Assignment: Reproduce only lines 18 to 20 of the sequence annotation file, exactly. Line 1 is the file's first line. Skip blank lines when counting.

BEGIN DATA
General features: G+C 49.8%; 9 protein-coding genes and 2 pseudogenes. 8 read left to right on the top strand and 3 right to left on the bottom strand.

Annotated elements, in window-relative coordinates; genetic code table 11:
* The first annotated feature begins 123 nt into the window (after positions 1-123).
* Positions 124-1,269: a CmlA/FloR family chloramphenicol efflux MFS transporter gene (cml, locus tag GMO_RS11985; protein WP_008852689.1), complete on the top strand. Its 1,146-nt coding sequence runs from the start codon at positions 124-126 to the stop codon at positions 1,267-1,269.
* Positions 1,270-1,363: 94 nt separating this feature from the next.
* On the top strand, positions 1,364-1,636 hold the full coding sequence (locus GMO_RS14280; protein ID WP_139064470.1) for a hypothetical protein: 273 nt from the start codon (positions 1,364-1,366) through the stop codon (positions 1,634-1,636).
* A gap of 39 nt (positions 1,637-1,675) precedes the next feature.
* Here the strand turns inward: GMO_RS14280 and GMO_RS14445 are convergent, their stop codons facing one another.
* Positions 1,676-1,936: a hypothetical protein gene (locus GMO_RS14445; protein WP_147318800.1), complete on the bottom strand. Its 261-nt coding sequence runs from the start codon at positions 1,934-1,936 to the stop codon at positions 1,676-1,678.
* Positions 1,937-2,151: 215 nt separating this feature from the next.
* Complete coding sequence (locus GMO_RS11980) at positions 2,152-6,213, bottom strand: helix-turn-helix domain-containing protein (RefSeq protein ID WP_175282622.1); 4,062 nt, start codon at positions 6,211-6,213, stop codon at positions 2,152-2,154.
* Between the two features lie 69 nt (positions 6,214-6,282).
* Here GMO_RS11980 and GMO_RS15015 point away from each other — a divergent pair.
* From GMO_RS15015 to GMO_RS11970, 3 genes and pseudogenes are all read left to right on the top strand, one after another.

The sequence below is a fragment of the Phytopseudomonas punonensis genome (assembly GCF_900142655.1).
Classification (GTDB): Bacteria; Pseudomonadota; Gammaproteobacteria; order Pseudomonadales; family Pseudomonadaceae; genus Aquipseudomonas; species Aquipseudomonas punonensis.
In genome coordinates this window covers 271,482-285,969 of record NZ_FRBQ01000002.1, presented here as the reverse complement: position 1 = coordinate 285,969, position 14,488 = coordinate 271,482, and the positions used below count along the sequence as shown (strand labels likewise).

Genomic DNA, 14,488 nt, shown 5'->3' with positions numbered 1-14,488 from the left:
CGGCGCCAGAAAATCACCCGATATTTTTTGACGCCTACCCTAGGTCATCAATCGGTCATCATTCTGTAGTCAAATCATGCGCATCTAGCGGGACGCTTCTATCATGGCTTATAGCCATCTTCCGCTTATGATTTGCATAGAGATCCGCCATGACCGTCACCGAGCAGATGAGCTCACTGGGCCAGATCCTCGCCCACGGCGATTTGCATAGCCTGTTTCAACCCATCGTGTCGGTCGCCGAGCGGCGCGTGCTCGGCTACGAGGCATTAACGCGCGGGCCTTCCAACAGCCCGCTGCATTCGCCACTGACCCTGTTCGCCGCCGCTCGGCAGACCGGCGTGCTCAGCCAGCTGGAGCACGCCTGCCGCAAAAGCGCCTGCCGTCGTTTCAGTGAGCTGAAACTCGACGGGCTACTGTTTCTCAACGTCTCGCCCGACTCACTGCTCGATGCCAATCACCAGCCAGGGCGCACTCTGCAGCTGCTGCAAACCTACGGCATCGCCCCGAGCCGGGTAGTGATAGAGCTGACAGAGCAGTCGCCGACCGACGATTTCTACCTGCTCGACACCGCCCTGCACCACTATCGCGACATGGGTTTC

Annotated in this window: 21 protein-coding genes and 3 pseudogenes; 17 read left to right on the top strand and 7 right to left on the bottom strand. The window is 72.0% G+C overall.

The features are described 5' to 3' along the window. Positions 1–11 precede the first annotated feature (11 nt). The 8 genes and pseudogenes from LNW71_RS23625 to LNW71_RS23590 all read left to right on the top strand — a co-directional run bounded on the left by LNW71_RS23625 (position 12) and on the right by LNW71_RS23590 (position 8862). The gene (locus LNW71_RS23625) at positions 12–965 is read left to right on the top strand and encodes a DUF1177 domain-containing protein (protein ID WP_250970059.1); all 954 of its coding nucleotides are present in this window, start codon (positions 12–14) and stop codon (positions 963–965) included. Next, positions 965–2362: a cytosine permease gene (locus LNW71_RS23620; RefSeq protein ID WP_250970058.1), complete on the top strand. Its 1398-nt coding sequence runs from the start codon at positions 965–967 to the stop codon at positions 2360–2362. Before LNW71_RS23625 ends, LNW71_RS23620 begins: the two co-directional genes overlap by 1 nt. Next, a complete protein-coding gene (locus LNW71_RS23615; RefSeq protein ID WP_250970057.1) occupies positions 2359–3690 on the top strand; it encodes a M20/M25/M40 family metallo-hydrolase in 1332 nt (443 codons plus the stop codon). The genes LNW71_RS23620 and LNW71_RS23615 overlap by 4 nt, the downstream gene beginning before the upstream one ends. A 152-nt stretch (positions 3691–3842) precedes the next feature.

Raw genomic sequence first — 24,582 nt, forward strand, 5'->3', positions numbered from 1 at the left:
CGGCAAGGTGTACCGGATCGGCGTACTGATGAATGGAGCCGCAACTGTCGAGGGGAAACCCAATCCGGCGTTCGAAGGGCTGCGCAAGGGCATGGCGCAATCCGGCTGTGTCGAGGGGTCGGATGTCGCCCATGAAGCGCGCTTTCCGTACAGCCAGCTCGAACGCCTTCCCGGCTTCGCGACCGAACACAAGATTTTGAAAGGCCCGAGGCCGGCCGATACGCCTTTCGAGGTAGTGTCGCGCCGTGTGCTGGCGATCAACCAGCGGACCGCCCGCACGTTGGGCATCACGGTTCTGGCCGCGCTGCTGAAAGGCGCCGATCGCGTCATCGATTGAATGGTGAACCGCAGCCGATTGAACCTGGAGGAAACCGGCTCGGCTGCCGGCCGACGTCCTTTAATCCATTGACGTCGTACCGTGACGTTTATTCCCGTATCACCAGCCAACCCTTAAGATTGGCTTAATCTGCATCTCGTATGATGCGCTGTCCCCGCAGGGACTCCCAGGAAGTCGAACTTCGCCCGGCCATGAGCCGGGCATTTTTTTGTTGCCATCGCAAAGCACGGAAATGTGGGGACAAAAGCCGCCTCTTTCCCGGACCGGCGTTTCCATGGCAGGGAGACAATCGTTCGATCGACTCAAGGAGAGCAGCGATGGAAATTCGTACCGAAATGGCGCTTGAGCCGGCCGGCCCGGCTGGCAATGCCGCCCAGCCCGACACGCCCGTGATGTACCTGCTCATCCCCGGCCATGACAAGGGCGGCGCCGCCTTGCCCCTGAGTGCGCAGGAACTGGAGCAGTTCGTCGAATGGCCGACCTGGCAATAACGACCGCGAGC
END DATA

Genomic DNA, 14,488 nt, shown 5'->3' with positions numbered 1-14,488 from the left:
CGGCGCCAGAAAATCACCCGATATTTTTTGACGCCTACCCTAGGTCATCAATCGGTCATCATTCTGTAGTCAAATCATGCGCATCTAGCGGGACGCTTCTATCATGGCTTATAGCCATCTTCCGCTTATGATTTGCATAGAGATCCGCCATGACCGTCACCGAGCAGATGAGCTCACTGGGCCAGATCCTCGCCCACGGCGATTTGCATAGCCTGTTTCAACCCATCGTGTCGGTCGCCGAGCGGCGCGTGCTCGGCTACGAGGCATTAACGCGCGGGCCTTCCAACAGCCCGCTGCATTCGCCACTGACCCTGTTCGCCGCCGCTCGGCAGACCGGCGTGCTCAGCCAGCTGGAGCACGCCTGCCGCAAAAGCGCCTGCCGTCGTTTCAGTGAGCTGAAACTCGACGGGCTACTGTTTCTCAACGTCTCGCCCGACTCACTGCTCGATGCCAATCACCAGCCAGGGCGCACTCTGCAGCTGCTGCAAACCTACGGCATCGCCCCGAGCCGGGTAGTGATAGAGCTGACAGAGCAGTCGCCGACCGACGATTTCTACCTGCTCGACACCGCCCTGCACCACTATCGCGACATGGGTTTC

Annotated in this window: 21 protein-coding genes and 3 pseudogenes; 17 read left to right on the top strand and 7 right to left on the bottom strand. The window is 72.0% G+C overall.